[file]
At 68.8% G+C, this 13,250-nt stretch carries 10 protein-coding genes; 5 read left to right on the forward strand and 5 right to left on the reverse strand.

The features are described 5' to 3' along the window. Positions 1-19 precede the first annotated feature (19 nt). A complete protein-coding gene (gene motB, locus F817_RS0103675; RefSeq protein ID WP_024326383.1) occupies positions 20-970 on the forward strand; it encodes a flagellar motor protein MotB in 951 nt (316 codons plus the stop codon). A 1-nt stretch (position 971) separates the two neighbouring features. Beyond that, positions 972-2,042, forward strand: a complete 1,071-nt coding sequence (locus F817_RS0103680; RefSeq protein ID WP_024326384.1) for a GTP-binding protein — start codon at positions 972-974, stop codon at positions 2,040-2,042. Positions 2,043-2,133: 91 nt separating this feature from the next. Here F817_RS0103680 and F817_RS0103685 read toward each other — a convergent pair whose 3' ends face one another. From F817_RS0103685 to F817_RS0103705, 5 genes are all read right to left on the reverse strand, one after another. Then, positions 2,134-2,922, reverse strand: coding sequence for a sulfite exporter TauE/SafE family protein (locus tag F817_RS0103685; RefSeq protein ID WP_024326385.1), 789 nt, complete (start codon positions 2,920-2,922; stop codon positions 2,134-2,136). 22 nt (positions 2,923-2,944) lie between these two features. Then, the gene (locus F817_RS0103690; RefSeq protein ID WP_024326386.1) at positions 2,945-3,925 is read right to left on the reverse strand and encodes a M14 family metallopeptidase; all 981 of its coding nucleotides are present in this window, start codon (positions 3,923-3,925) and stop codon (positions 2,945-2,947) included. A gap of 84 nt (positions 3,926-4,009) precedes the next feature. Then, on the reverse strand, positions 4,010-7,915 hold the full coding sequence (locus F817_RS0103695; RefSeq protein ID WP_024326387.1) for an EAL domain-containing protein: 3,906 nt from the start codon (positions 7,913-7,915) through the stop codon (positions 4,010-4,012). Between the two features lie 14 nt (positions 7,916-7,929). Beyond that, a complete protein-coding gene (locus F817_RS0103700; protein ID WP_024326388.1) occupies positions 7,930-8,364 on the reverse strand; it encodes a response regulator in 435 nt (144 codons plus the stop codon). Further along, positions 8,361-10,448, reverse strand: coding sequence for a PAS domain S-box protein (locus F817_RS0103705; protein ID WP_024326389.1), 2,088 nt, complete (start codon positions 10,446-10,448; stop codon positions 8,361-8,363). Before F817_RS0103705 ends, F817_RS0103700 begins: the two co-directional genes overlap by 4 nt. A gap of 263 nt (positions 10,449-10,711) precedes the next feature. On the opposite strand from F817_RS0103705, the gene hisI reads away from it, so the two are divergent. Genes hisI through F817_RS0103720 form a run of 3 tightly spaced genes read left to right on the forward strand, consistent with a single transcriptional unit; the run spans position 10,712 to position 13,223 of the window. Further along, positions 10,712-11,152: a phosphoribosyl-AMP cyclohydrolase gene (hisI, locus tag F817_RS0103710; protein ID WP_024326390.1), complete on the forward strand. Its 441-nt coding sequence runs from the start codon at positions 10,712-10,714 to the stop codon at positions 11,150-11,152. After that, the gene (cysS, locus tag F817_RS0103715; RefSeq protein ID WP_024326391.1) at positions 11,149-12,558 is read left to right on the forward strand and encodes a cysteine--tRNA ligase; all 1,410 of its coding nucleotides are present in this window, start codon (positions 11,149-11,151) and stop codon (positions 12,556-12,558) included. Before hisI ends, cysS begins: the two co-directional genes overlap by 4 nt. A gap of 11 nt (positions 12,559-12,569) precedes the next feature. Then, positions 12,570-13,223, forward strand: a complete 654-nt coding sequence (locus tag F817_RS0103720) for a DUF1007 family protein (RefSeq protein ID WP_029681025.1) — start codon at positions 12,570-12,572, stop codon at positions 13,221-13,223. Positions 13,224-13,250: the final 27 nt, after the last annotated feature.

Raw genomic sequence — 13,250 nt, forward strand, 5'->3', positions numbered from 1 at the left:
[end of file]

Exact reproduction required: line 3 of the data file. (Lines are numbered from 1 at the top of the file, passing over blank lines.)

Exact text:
Raw genomic sequence — 13,250 nt, forward strand, 5'->3', positions numbered from 1 at the left: